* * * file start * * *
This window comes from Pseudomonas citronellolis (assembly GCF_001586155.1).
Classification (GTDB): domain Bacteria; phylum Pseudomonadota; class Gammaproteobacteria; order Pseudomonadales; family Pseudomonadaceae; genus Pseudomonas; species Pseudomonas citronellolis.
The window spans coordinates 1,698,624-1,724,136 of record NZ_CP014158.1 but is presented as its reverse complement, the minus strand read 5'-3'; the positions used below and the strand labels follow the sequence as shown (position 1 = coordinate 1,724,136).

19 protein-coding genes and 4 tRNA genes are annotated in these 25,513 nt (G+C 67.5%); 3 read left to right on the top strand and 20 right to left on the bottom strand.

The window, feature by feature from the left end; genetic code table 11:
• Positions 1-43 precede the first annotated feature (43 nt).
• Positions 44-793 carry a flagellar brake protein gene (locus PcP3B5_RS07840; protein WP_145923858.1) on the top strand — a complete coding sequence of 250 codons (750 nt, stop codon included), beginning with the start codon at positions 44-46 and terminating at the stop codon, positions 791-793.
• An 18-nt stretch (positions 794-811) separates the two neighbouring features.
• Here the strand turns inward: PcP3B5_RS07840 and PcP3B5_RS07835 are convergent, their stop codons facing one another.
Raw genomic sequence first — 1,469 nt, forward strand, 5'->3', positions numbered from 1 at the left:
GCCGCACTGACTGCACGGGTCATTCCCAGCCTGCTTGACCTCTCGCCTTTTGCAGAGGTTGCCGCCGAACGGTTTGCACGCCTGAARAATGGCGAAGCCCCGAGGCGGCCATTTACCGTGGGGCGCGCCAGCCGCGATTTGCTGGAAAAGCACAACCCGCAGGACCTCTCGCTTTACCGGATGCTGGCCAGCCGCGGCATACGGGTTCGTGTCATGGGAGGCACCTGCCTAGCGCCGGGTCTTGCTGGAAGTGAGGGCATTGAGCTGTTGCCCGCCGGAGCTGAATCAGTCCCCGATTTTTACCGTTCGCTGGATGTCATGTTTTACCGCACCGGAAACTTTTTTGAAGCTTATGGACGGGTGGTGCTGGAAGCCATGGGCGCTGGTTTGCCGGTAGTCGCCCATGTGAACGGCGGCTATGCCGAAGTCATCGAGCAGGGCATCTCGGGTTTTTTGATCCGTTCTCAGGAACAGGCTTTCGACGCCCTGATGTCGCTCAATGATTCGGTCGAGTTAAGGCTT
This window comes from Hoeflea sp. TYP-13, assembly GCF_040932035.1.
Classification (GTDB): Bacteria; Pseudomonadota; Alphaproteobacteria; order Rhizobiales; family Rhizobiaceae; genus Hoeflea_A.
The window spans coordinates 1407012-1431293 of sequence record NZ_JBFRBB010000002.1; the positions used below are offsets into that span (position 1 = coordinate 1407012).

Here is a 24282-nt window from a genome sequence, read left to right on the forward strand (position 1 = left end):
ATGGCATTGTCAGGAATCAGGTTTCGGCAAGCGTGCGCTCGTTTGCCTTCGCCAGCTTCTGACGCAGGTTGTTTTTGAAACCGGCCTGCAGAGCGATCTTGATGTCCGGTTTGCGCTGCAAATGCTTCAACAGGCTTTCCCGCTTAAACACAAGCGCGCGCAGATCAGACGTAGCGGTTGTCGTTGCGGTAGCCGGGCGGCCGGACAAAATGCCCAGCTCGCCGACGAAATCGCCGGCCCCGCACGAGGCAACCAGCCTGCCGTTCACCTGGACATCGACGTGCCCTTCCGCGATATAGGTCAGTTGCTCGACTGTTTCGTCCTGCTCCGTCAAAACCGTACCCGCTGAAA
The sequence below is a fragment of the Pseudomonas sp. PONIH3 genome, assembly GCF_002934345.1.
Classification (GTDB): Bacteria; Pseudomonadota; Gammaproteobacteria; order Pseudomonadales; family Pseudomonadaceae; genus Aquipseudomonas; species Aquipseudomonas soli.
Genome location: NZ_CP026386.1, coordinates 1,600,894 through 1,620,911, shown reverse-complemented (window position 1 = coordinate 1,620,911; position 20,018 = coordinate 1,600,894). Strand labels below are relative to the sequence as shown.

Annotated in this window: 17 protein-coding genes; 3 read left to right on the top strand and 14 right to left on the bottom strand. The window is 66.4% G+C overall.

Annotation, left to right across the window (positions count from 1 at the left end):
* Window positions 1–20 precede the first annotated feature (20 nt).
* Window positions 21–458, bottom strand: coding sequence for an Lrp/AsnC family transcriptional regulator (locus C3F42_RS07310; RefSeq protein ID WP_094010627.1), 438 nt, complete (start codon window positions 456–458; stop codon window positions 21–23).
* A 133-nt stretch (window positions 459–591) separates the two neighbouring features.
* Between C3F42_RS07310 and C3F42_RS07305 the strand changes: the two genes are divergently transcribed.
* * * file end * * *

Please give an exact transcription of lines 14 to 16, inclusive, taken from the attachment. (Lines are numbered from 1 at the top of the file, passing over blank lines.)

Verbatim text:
The window spans coordinates 1407012-1431293 of sequence record NZ_JBFRBB010000002.1; the positions used below are offsets into that span (position 1 = coordinate 1407012).

Here is a 24282-nt window from a genome sequence, read left to right on the forward strand (position 1 = left end):
ATGGCATTGTCAGGAATCAGGTTTCGGCAAGCGTGCGCTCGTTTGCCTTCGCCAGCTTCTGACGCAGGTTGTTTTTGAAACCGGCCTGCAGAGCGATCTTGATGTCCGGTTTGCGCTGCAAATGCTTCAACAGGCTTTCCCGCTTAAACACAAGCGCGCGCAGATCAGACGTAGCGGTTGTCGTTGCGGTAGCCGGGCGGCCGGACAAAATGCCCAGCTCGCCGACGAAATCGCCGGCCCCGCACGAGGCAACCAGCCTGCCGTTCACCTGGACATCGACGTGCCCTTCCGCGATATAGGTCAGTTGCTCGACTGTTTCGTCCTGCTCCGTCAAAACCGTACCCGCTGAAA